In March 2019, Manchester City’s Phil Foden revealed he had three inspirations.
The first? Xavi. The second was Andres Iniesta, and the final one was Jack Wilshere.
The opening two names in question have gone on to achieve great things in their career but Wilshere’s playing days have been full of unfilled promise, underachievement and misfortune.
Foden revealed: “My style of play comes from myself. It’s good that people say I’m not a typical English footballer. I don’t copy anyone but I like to learn.”
The midfielder continued: “I liked Jack Wilshere as well. Every day I was out in the garden, morning until night.”
But why does he admire the former Arsenal prodigy so much? Well, it’s obvious. The parallels between their games are remarkably similar and as Foden previously remarked, he is not the archetypal English footballer.
When we talk about the England national team over the last few decades, it’s not been particularly full of the most technically blessed players on the planet. Thus, a very specific style of play has been utilised – one that doesn’t revolve around the technical tiki-taka nature that Spain inherited.
When the Spanish national side brought that into their game, a certain Wilshere was beginning to burst onto the scene. He made his Arsenal debut at the age of 16 and rapidly began to dominate matches.
It’s hard to look past his display against Barcelona in the Champions League. Aged just 19, he bossed proceedings as the Gunners beat their opponents at the Emirates.
Wilshere would regularly take the ball in his stride and beat players for fun with his close touch control. He became someone who was seen as the saviour of English football, a man praised by Xavi for his qualities.
He commented in 2015: “If he had a career that had been injury-free we would already be talking about him as one of the top central midfield players in Europe.”
As the Spaniard cites, injuries have wreaked havoc with the midfielder’s career and after leaving the Gunners, he found football tough to come by at West Ham. He is now a free agent and remains one of the finest examples of ‘what could have been’.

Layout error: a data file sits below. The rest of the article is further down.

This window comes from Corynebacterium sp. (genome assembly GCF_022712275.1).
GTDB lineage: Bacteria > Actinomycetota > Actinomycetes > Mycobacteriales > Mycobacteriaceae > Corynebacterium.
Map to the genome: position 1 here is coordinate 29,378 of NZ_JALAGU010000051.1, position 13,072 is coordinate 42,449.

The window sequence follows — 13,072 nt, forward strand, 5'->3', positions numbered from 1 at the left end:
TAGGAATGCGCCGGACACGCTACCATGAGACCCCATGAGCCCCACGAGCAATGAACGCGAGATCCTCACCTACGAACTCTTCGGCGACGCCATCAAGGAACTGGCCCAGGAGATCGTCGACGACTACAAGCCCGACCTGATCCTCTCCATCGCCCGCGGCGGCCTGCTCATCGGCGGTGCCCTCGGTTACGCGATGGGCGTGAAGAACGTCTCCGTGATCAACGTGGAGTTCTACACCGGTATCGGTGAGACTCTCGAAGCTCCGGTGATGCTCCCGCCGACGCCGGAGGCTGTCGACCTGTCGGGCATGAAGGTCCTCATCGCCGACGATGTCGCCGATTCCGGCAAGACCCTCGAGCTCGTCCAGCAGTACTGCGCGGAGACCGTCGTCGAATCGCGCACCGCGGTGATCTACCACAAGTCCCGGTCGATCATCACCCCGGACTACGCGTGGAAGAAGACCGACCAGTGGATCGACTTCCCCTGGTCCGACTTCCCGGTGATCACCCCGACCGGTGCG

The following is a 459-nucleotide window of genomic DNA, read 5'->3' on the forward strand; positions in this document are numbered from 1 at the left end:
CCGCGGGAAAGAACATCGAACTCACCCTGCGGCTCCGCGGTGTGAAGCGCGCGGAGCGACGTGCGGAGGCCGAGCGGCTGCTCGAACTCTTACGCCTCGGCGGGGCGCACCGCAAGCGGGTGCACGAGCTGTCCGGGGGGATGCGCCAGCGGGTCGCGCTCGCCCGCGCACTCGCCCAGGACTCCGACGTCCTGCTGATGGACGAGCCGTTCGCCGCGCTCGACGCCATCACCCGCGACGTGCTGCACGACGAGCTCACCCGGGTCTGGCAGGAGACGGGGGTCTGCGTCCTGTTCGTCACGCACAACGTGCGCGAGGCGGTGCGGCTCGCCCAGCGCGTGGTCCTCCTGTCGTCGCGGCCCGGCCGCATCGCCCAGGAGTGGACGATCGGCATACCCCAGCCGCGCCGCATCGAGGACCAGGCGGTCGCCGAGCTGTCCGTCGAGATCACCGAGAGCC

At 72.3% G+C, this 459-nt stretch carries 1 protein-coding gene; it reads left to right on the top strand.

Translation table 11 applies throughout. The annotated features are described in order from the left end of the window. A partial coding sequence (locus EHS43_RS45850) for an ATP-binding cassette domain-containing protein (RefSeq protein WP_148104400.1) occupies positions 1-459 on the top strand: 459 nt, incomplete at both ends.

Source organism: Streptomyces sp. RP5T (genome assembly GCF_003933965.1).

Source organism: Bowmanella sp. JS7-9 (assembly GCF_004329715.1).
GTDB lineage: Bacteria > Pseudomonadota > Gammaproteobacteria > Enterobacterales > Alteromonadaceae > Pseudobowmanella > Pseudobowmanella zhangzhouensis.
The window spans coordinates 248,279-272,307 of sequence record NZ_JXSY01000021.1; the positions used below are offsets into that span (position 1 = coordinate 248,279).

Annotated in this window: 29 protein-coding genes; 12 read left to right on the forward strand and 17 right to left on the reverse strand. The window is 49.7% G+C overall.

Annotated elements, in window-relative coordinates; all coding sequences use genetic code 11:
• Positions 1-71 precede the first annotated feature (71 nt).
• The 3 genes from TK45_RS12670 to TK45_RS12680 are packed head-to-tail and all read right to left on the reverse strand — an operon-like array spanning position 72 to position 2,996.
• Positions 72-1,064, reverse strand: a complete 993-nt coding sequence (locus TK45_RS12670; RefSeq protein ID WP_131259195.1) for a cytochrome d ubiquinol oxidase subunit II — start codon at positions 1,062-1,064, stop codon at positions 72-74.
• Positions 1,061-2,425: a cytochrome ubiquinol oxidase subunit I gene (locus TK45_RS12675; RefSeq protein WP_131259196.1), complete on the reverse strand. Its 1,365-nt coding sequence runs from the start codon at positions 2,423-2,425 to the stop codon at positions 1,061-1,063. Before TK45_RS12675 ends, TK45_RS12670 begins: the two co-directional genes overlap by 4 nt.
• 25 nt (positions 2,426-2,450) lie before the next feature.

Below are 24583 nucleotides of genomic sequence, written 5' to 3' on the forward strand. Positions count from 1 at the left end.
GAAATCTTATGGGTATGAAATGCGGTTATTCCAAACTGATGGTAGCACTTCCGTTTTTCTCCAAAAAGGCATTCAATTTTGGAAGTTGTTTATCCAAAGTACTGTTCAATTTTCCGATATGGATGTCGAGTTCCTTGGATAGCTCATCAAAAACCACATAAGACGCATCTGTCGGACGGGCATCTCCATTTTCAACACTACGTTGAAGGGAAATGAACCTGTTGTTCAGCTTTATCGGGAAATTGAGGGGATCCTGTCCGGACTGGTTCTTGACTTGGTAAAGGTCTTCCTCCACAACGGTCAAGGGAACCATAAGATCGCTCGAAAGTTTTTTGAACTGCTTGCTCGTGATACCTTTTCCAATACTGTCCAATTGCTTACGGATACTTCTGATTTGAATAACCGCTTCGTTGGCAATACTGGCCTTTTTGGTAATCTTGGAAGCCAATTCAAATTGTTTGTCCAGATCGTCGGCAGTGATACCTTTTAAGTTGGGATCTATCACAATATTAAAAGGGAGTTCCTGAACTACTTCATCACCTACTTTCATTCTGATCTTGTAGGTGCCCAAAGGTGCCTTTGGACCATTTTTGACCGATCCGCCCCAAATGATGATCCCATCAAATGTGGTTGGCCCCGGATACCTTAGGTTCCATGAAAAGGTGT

Though, it was that 2-1 win against Barca where we can draw the most comparisons to Foden.
The Man City midfielder turned 20 this year but at a similar age to Wilshere, hasn’t had nearly as much exposure. That could be a good thing, especially when you consider the hype the former Arsenal starlet received.
Both players have brought a technical flavour we rarely see from an English player to the Premier League and the way they both slalom through challenges is uncanny.
The duo have an eye for a pass, are fearless in physical situations and have remarkable confidence. Combine that with the fact their both left-footed and the similarities really stand to attention.
Foden is a wizard with the ball at his feet. He can get out of tight situations with a quick change of pace that resembles Wilshere’s iconic drop of the shoulder.
Both are creative hubs but the Man City youngster has one quality Wilshere lacked – the ability to find the back of the net.
Granted, the latter plays slightly further forward, but the way Foden drops deep to receive possession before beating a player is eerily similar to the man he claims to be inspired by.
However, let’s compare the richer stats.
As for completed passes per game, the £54m-rated Man City midfielder has a success rate of 88%. Wilshere? Well, it’s pretty close. He has a career average of 84.5%.
Both offer a safe escape route in terms of their passing, but so far Wilshere has proven himself to be more creative. He’s managed 1.3 key passes per game over his career, whereas Foden’s tally is just 0.7.
It’s important to note, however, that Wilshere started a lot more games than Pep Guardiola’s bubbly prodigy.
Foden has played 82 matches for the Citizens but has appeared off the bench on 44 of those outings. His game time hasn’t been anywhere near the level of Wilshere’s at the same age so it’s exciting to see what kind of ceiling the Englishman reaches.
We’ll leave the final words to Guardiola. When commenting on Wilshere in 2011, he stated: “We (Barcelona) have many players like him in the second team.”
However, when asked whether Barca’s reserves had players like Foden last year, his response was emphatic: “No. This guy is special.”
So there we have it – a telling claim about a player who providing he stays fit can be everything Wilshere was supposed to be for both club and country.
He is the real deal.
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